In the Strandja Mountains, where Bulgaria, Turkey, and Greece come together, a young graduate student, who left Bulgaria for the United States as a boy, reconnects with his grandfather, from whom the family has heard nothing for the past three years. Unsuccessful in his college studies and desperately in need of funds to pay off some loans, the youth has come to Klisura in southeast Bulgaria hoping to sell some family land and also to spend time with the grandfather he has not seen in fifteen years. Written by debut novelist Miroslav Penkov, who lived in Bulgaria until he was nineteen, the narrative breathes with the kind of exuberant realism which distinguishes the writing of someone who has actually lived through certain events, as opposed to the writing of someone who is “writing about” events which he may have observed but not fully lived. Specific, often charming, detail accompanies the descriptions of many events and cultural traditions, giving a new kind of liveliness to the story of the youth’s return to his homeland and to his meetings with the people who live there. Among them are the nestinari, men and women, often quite young, of priestly importance, who walk on red-hot coals without being burned during the once-a year religious celebration. The overwhelming presence of storks in the spring and summer also adds to the spiritual tone of everyday life in Klisura. An unusual – possibly unique – combination of coming-of-age novel and epic of Bulgarian history and culture, the narrative has the small focus of a young man with limited goals and the grand scope of a culture which has incorporated elements from its Christian, Muslim, and even pagan past over many centuries.
Category Archive for 'Bulgaria'
Zachary Karabashliev creates a darkly humorous, entertaining, and compulsively readable novel so full of life that it bursts its way through several different genres. First, it is a love story, though in this case, it is a love story gone awry: the main character, also named Zack Karabashliev, has been living alone, miserably, at his home in San Diego for the past nine days, his wife having left him. It is also a story of the immigrant experience, in that Zack and his wife Stella met as students in Varna, Bulgaria, in 1988, and came to the United States as graduate students, working at several different kinds of jobs until they finally found financial, if not personal, success. The novel also becomes a quest, when Zack, in despair over the absence of Stella, decides to drive to New York to meet friends, traveling from California through the southwest and across the Mississippi and Midwest, stopping at small towns and bars along the way and observing how others live their lives. What makes this novel most unusual, however, is that it is also a well-developed metaphysical exploration of what it means to be alive, how we see our lives in the continuum of time, and where and whether happiness and an appreciation of beauty fit into the picture at all. Funny, poignant, and chock full of twists, turns, and surprises.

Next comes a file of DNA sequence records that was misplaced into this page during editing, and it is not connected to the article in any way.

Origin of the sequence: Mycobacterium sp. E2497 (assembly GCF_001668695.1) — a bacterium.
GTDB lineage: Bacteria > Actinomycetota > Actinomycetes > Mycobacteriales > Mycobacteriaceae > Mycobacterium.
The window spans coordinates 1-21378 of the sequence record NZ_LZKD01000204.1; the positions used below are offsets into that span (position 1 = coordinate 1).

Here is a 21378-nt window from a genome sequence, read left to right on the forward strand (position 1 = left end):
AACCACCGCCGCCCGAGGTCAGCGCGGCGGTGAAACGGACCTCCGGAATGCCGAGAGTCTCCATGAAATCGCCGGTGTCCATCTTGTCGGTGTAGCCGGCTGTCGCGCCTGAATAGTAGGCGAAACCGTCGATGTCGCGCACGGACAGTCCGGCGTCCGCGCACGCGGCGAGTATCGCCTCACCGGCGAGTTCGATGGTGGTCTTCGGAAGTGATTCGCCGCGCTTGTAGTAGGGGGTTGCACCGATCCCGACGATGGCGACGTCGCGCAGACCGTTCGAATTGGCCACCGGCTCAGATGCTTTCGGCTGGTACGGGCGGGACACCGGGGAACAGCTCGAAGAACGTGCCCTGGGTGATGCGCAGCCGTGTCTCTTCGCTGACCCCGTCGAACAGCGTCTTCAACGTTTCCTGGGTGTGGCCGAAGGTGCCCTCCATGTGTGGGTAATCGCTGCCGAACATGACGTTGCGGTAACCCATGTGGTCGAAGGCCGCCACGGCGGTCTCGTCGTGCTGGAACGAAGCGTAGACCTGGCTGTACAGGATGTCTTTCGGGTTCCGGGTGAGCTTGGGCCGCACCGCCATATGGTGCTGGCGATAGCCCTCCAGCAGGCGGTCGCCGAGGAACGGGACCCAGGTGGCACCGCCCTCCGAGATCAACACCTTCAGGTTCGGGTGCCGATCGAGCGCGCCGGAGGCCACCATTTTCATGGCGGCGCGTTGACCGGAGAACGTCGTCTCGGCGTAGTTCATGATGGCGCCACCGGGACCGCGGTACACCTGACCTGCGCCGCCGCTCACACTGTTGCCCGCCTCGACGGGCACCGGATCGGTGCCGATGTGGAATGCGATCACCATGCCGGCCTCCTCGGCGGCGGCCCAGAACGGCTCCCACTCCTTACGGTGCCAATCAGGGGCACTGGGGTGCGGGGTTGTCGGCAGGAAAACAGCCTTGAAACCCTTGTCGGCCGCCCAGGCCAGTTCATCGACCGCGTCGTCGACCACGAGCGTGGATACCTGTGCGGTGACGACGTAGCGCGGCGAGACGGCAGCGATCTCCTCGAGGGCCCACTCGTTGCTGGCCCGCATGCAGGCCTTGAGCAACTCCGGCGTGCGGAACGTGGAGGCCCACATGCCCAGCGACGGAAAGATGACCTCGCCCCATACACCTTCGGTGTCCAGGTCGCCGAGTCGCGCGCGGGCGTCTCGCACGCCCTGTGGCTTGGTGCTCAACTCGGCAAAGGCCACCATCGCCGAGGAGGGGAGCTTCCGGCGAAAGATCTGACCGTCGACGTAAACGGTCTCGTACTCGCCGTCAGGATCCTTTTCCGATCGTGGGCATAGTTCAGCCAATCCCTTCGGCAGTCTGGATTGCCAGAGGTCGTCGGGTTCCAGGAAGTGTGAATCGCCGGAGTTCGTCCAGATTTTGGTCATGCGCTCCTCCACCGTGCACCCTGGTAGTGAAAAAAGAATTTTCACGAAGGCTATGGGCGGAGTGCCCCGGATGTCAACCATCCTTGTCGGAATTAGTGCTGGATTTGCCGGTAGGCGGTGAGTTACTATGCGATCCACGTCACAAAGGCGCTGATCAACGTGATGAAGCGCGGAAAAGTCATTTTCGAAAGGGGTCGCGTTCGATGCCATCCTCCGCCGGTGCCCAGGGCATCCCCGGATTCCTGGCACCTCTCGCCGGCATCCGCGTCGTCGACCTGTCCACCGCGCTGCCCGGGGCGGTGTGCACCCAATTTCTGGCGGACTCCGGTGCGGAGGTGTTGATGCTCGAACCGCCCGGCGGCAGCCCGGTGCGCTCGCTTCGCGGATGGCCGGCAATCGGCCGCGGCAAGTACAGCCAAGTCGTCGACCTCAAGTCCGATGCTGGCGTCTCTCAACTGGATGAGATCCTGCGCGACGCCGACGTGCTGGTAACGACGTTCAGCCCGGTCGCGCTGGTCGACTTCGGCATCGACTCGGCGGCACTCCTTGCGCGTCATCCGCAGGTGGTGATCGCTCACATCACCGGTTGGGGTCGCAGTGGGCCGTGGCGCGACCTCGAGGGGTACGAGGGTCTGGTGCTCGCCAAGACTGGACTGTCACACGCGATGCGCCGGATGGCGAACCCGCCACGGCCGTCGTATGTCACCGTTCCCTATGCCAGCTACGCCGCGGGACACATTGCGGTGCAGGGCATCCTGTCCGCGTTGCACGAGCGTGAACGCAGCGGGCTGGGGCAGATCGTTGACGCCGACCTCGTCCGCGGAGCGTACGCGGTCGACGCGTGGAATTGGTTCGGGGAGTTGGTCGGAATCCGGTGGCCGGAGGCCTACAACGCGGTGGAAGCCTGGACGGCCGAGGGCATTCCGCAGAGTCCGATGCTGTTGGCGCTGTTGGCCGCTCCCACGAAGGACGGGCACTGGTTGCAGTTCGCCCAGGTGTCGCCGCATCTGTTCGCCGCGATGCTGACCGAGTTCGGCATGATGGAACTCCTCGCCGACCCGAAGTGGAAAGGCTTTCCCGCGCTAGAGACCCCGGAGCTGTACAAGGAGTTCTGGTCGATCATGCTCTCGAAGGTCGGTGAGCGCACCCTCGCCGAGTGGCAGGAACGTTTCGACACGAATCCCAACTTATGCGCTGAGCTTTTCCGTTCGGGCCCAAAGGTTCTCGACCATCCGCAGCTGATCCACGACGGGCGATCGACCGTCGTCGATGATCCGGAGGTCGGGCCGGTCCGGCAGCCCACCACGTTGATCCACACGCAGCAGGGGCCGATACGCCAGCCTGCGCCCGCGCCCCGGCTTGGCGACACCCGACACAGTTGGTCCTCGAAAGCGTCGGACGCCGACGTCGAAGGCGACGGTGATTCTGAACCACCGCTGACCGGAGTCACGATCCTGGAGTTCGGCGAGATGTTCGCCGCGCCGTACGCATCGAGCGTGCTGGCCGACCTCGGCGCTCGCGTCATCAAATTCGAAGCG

Usually when I read a novel described as “controversial,” I find myself seeing both sides of the controversy and writing about both sides when I write a review. With this novel, however, I was so exhilarated at the author’s bold originality, his ability to juggle his characters’ vibrant and creative inner lives while also examining the depressing circumstances under which they lived, the sweeping historical scope which includes the entire twentieth century, and his total control of language with all its potential to amaze with its images and ideas, that this review will be, I hope, a celebration of one of the best and most innovative books I have read in a long time. Ulrich, the Bulgarian main character, is almost a hundred years old as the novel opens. Blind, impoverished (after all the failed economic experiments of the various governments in Bulgaria), and alone, he spends his days looking out a window from which he cannot see. His inner world, however, is lively and filled with events, real and imagined. What follows, is an extraordinary novel, however, controversial in its structure, which I found riveting. One of my favorites for the year.
Author Elizabeth Kostova’s unusual debut novel combines her ten years of scholarly research on Vlad Tepes, the Impaler of Wallachia, sometimes known as Drakulya, with the stories that have become part of local folklore in Bulgaria and Rumania, and the legends created and perpetuated by Bram Stoker (in his novel Dracula). A sadistic prince from the mid-fifteenth century who killed up to 15,000 of his own people, often impaling them on stakes and leaving them to die horrible deaths, Vlad terrified his enemies from the Ottoman Empire, though it was Stoker who created the belief that he was a vampire. Historians and scholars will be fascinated by the detailed information revealed in this novel as the three main characters uncover key information about Vlad/Drakulya. Though the story is often exciting—and has a conclusion which packs a wallop–the novel involves serious, scholarly research, and the “novel’s” characters themselves are undeveloped.